Orchestral Manoeuvres in the Dark's 13th album — their third since reforming in 2006 — ripples with familiarity. The reasons are twofold: for one, the textures OMD peddled in their '80s heyday have long since returned to contemporary toolkits; but it's also because, since reuniting, the English synth-pop band seem increasingly content to circle their own past, with little conceptual progression to speak of. Warm electronic melodies, timekeeping digital blips and repetitive grooves criss-cross The Punishment of Luxury, just as they did on 2013's English Electric. The production seems glossier, but that's the only significant change here.
That's not a bad thing, necessarily: OMD retain a skilful knack for melody and offer a barrage of effortless synth-pop hooks across the album's 12 tracks. The opening title tracks lyrics, examining our modern tech-heavy living, are buoyed by an uplifting instrumental, while "As We Open, So We Close" pulls a gorgeous chorus out of a sparse assemblage of digital drums and effects. "Ghost Star," one of the album's best songs, uses its six-minute runtime for a beautiful, emotive slow-build.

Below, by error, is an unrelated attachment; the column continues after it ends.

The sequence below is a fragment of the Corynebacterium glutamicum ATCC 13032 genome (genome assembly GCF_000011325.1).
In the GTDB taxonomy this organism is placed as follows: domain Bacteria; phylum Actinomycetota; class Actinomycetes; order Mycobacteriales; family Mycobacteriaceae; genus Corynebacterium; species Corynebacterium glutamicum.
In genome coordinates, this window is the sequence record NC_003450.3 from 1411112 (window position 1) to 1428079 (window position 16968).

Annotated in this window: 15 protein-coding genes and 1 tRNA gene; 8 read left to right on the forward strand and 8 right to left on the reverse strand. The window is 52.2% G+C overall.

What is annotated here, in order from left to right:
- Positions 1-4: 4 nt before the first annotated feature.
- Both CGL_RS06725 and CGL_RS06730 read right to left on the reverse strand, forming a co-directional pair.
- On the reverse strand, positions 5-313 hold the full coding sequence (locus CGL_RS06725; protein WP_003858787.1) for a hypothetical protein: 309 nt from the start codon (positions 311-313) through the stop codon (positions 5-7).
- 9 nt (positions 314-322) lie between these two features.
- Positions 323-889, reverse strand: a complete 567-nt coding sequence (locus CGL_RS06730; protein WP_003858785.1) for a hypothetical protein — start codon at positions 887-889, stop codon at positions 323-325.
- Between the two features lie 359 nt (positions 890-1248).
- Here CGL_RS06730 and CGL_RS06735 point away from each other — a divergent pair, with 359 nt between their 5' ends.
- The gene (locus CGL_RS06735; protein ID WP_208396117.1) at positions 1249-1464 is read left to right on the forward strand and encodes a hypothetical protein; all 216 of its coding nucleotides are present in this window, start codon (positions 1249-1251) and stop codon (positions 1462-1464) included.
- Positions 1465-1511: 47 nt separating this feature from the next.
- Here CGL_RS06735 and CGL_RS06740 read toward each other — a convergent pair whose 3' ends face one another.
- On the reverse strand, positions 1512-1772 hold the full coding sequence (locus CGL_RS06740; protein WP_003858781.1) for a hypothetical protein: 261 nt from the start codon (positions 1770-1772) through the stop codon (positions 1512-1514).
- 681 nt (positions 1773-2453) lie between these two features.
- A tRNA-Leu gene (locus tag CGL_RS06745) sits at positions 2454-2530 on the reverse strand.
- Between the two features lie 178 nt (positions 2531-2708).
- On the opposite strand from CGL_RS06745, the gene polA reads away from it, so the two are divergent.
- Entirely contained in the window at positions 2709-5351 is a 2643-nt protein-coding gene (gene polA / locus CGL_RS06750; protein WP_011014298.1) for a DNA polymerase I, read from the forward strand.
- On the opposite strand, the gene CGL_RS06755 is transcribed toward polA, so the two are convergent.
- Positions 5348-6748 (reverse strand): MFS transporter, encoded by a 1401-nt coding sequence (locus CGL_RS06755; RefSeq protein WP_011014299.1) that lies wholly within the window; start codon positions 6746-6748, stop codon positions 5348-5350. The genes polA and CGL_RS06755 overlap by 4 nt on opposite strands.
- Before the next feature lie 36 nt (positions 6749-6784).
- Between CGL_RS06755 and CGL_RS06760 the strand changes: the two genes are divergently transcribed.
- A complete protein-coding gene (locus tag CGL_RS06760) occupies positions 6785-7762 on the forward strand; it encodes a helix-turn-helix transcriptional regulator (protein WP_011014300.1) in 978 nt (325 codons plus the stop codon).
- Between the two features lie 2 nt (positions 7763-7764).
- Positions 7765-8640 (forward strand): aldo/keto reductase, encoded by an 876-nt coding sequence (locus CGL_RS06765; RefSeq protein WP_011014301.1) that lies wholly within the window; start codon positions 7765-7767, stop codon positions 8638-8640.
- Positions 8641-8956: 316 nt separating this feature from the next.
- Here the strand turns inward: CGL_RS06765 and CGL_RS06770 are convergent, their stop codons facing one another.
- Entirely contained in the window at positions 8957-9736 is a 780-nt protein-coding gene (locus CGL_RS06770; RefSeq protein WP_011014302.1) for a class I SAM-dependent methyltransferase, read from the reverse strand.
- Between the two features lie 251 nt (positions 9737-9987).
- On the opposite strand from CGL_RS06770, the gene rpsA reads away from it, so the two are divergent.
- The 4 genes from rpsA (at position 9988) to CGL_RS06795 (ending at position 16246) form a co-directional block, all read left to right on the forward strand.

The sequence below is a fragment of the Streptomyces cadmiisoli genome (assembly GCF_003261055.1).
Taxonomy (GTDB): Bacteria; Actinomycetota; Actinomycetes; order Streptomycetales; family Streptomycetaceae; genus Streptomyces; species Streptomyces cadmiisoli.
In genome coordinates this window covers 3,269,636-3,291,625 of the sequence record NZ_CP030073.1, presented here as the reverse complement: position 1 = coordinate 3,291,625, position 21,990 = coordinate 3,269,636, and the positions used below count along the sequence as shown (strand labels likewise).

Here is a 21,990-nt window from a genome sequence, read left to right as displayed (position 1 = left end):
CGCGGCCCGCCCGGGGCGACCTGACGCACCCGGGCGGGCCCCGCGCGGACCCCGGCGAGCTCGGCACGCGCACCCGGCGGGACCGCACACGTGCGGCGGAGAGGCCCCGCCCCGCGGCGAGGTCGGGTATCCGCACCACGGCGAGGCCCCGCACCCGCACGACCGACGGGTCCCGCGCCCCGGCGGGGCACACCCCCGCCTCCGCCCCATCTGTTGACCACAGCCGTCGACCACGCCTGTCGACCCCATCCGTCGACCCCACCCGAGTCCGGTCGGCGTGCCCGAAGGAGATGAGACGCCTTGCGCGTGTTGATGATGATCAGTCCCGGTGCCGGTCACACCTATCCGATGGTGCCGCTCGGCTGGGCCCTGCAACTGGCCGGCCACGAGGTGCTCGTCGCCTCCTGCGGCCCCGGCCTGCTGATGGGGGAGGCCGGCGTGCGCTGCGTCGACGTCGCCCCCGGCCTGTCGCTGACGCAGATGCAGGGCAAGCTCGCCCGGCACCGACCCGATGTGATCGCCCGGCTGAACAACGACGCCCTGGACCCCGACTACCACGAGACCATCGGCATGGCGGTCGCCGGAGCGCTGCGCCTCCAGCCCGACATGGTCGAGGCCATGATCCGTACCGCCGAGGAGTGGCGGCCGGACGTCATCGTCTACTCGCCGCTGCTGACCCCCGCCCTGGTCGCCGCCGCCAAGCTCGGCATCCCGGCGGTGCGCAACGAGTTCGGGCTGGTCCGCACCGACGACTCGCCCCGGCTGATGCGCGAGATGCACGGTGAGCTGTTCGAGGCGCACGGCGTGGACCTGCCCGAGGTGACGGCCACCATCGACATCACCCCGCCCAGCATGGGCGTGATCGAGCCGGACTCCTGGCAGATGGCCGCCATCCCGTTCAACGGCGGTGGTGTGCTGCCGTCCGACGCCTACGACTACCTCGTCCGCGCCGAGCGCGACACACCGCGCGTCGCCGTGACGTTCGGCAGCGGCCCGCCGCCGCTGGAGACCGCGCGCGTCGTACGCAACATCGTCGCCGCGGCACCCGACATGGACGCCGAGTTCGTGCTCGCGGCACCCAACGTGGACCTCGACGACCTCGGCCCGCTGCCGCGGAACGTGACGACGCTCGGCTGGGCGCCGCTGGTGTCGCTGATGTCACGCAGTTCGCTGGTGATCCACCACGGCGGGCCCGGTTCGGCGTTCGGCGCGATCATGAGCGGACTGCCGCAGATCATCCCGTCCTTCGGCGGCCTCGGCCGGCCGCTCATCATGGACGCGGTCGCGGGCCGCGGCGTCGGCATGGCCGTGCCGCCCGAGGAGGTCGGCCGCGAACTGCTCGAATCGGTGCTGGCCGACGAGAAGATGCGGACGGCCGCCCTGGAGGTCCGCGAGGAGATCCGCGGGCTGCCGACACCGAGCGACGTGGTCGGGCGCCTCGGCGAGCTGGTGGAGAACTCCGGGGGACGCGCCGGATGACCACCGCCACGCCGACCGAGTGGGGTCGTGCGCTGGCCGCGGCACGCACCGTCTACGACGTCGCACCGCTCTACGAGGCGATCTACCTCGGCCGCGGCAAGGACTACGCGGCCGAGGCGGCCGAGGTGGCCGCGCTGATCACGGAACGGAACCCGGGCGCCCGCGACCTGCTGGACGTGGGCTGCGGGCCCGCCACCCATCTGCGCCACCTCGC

Elsewhere, the ain't-broke-don't-fix approach comes across slick but forgettable: "Robot Man" is a goofy, dated imagining of a modern-day mix of man and machine, and "Art Eats Art" hangs heavy on repetition and vocoder effects without finding much melodic purchase.
The Punishment of Luxury continues the band's ongoing reunion without significantly altering their course. A few songs here could end up in the band's permanent setlist, but for an album so concerned with our present-day living, OMD seem too content to linger in their own past. (White Noise)